Anniversary Of Franz Ferdinand’s Assassination
by InSerbia Team –
[Anniversary Of Franz Ferdinand’s Assassination]
Bosnia-Herzegovina has marked 100 years since the assassination that triggered World War I, plunging Europe into the bloodiest conflict it had ever seen and redrawing the world map.
Gavrilo Princip – Image: History Archive Sarajevo
With the people of the Balkans still deeply divided over the legacy of that fateful day, separate commemorations were to be held to mark the occasion.
On June 28, 1914, Archduke Franz Ferdinand of Austria, the heir to the Austro-Hungarian throne, and his wife, Sophie, were shot dead in Sarajevo by Gavrilo Princip, a Bosnian Serb.
With Bosnia’s Muslims, Serbs, and Croats still deeply divided over the legacy of that day, separate commemorations are being held to mark the occasion.
The anniversary will be marked in central Sarajevo with a concert by the Vienna Philharmonic that will be attended by Austrian President Heinz Fischer.
Leaders of Serbia and the Bosnian Serbs — who consider Princip a heroic freedom fighter for Slavs — are boycotting the concert.
On June 27, a 2-meter bronze statue honoring Princip was unveiled in east Sarajevo, where the majority of residents are Serbs.
Milorad Dodik, the president of Bosnia’s Serbian Republika Srpska entity, said Bosnia’s peoples “are still divided,” and they “think and work differently” about the Sarajevo assassination.
Dodik also said, “We are proud of our history, our fight for freedom and of everything out ancestors have done for us to defend our [national] identity.
Meanwhile, Clemens Hellsberg, the president of the Vienna Philharmonic Orchestra, said with its performance in Sarajevo later on June 28, the orchestra will be delivering a message of peace.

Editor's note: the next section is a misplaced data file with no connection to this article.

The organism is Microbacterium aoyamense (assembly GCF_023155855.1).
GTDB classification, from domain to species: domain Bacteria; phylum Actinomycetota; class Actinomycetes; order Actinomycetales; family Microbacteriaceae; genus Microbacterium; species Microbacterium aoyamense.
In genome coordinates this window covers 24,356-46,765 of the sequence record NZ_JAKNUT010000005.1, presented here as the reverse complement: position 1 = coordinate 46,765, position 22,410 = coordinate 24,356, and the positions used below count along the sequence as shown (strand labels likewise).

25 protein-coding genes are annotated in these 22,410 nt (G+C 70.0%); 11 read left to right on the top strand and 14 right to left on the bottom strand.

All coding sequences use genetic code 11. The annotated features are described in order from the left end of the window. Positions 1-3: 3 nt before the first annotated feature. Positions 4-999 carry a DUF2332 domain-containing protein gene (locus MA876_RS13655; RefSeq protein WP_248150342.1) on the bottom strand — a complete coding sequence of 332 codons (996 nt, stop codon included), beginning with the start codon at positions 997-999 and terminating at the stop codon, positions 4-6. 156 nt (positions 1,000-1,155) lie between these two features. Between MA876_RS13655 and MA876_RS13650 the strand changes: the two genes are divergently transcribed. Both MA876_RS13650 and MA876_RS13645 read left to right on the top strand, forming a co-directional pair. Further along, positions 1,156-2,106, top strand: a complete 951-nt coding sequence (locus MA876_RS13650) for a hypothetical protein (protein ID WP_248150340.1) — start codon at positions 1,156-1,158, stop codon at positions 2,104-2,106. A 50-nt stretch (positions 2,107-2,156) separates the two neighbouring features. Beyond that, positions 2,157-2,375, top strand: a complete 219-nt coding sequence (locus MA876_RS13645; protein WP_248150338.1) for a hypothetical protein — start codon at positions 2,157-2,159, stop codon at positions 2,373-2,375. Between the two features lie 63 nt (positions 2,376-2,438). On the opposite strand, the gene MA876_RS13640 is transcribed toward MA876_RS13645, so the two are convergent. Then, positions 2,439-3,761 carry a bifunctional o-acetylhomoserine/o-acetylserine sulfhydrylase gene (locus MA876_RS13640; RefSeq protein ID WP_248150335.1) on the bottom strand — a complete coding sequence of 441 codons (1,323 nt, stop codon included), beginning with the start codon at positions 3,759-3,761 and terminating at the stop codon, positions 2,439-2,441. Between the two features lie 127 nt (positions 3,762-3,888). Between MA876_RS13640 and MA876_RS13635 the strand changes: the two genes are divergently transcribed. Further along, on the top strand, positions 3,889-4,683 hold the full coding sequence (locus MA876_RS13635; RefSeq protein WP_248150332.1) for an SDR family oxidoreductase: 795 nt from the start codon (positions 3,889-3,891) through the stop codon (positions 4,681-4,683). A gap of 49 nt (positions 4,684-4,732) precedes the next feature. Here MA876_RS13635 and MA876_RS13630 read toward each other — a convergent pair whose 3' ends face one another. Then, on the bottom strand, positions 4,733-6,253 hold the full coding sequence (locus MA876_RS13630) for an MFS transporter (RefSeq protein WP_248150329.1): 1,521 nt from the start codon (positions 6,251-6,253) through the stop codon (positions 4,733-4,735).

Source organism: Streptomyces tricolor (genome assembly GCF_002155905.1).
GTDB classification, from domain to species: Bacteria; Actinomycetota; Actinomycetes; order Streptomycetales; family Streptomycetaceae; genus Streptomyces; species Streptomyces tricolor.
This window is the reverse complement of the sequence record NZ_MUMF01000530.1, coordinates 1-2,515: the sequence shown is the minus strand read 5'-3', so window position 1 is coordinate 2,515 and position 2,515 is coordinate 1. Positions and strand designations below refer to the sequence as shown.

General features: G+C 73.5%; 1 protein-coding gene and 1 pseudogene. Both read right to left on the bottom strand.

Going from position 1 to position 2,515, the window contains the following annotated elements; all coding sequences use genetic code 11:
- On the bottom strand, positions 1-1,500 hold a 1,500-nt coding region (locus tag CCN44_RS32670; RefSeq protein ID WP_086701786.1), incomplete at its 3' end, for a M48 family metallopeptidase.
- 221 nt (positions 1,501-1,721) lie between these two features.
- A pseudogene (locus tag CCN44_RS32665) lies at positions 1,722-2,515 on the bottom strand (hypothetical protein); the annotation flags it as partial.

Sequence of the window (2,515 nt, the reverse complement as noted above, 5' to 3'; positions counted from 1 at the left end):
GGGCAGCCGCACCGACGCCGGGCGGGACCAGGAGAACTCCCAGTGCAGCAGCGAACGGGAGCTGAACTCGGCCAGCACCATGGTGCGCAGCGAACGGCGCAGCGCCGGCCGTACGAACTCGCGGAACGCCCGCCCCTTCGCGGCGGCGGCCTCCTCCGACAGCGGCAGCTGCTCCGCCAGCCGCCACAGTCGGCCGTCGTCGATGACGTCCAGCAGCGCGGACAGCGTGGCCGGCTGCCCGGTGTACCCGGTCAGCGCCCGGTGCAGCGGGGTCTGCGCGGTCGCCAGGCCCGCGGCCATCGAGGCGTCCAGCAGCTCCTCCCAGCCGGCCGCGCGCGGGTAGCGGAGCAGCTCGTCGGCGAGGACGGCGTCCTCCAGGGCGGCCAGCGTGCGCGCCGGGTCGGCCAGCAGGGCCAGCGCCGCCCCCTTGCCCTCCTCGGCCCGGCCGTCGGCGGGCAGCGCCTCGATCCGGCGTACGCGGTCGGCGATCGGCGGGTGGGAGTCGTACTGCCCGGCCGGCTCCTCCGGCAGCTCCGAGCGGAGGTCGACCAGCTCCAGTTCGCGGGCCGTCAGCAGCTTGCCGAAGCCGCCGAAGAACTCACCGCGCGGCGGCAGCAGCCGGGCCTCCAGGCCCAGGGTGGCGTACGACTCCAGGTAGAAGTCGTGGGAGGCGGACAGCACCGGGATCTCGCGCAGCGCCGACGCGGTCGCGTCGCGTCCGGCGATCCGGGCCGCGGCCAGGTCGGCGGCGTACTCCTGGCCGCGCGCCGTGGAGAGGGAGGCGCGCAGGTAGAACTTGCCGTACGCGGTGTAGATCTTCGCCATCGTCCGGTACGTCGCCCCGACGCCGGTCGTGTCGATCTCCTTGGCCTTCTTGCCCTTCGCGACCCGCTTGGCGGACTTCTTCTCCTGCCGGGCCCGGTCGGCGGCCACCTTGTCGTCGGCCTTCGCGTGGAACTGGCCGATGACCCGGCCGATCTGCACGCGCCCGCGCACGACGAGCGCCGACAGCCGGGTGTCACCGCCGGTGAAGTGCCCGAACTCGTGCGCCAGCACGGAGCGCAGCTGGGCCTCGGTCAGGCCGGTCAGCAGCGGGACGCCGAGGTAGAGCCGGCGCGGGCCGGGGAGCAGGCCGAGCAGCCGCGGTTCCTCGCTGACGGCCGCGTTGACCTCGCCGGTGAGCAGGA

Sarajevo Mayor Ivo Komsic said those who refused to take part in the ceremonies “demonstrated not their attitude toward the past but toward the future of this region.”
Serbian President Tomislav Nikolic and Prime Minister Aleksandar Vucic will be attending ceremonies in the eastern city of Visegrad.
Wildly differing interpretations of 20th-century history endure in a region where the scars of the wars that marked the breakup of Yugoslavia in the 1990s, unleashing centuries of resentment and divisions, are still fresh.
While the Muslim majority in today’s Sarajevo see Princip as a terrorist who unleashed calamity, the Serbs regard him as a hero seeking to liberate the Slavs from the Austro-Hungarian occupier.
Many of the former foes marked the centenary on the sidelines of an EU summit on Thursday with a low-key ceremony at Belgium’s Ypres, where German forces used mustard gas for the first time in 1915.
What became known as the Great War lasted more than 52 months and left some 10 million dead and 20 million injured and maimed on its battlefields, while millions more civilians perished under occupation, through disease, hunger or deportation.
Four of the world’s most powerful empires — Russian, German, Austro-Hungarian and Ottoman — collapsed as the world map was redrawn and Europe’s ruin cleared the way for the rise of a new superpower, the United States.
And World War I fanned the emergence of many of the ideologies that fashioned the 20th century and its conflicts, including anti-colonialism, Communism, Fascism and Nazism.